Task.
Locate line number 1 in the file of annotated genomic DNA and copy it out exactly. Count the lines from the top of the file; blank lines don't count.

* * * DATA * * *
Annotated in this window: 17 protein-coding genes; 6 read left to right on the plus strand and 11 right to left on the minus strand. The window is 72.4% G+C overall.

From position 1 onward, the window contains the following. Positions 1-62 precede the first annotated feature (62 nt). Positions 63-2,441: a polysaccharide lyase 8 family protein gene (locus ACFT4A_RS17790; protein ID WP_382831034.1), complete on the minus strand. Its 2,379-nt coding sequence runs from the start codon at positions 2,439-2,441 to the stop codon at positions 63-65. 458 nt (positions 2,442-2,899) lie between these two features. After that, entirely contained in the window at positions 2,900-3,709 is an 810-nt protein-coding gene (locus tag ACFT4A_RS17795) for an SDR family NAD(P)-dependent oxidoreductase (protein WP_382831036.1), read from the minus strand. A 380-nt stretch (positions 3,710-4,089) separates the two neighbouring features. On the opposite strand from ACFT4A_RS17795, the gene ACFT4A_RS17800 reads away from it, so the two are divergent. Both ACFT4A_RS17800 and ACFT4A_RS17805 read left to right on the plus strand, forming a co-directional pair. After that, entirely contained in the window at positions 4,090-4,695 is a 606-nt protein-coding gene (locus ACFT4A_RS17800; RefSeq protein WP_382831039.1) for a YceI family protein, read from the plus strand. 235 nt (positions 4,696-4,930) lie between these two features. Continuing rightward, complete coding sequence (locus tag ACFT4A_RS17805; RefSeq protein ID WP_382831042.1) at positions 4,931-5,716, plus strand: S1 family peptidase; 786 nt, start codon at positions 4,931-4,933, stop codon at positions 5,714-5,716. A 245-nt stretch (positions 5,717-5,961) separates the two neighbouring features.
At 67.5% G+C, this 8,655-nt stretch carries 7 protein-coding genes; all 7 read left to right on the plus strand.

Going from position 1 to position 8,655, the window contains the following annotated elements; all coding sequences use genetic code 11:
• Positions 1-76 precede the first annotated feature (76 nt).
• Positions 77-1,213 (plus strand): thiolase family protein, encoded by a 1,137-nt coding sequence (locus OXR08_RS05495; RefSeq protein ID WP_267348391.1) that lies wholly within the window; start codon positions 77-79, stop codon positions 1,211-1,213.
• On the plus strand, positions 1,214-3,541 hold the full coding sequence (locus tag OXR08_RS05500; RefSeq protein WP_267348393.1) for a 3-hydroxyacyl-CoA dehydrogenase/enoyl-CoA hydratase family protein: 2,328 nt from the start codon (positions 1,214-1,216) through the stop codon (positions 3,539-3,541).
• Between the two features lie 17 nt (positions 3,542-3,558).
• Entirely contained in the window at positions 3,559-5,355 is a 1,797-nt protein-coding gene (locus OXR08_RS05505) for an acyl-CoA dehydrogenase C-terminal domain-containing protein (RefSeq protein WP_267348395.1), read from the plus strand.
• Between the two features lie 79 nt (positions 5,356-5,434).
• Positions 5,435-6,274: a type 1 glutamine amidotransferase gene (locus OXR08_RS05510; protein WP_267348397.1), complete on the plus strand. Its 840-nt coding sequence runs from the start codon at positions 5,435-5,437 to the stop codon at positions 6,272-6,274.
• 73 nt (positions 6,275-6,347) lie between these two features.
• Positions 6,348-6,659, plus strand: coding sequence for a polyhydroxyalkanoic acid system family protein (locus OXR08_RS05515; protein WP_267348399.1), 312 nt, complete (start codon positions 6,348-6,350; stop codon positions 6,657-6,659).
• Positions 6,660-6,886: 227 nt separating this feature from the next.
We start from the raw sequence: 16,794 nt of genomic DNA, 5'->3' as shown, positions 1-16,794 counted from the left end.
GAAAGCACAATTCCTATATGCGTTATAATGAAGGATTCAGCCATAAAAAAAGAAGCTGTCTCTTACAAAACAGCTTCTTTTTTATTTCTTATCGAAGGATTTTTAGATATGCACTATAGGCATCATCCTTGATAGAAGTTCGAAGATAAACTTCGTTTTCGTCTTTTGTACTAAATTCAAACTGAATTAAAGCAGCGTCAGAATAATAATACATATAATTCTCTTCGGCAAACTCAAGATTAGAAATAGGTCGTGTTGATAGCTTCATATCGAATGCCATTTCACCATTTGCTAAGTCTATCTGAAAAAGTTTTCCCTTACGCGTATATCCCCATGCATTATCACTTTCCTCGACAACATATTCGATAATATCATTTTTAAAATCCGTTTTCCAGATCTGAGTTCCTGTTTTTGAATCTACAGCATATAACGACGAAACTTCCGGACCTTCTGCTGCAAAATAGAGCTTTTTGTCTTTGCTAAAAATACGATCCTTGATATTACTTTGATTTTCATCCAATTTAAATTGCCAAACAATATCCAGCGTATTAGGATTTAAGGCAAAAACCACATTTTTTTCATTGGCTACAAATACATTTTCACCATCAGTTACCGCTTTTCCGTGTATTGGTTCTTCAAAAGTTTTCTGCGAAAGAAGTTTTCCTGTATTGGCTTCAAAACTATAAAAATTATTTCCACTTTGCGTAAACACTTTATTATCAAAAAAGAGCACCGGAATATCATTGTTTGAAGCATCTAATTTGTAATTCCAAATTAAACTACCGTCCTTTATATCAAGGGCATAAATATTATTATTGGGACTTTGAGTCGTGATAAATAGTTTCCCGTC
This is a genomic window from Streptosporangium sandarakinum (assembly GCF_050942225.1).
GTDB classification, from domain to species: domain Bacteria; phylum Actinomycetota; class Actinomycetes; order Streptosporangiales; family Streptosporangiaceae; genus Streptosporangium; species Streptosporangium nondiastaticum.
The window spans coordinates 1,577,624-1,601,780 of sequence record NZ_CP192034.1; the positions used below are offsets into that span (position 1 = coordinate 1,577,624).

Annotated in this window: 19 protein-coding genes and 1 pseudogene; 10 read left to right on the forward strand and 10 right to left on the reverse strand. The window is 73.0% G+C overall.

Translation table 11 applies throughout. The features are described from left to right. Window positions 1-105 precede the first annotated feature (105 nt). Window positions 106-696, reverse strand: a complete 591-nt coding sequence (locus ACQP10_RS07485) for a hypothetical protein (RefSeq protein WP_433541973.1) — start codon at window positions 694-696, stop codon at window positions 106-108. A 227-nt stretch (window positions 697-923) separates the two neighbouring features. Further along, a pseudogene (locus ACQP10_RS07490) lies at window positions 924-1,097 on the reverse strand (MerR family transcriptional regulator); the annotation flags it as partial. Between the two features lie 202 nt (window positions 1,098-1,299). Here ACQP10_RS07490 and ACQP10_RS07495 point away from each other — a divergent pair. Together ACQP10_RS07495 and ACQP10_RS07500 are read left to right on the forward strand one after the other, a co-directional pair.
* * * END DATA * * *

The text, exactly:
Annotated in this window: 17 protein-coding genes; 6 read left to right on the plus strand and 11 right to left on the minus strand. The window is 72.4% G+C overall.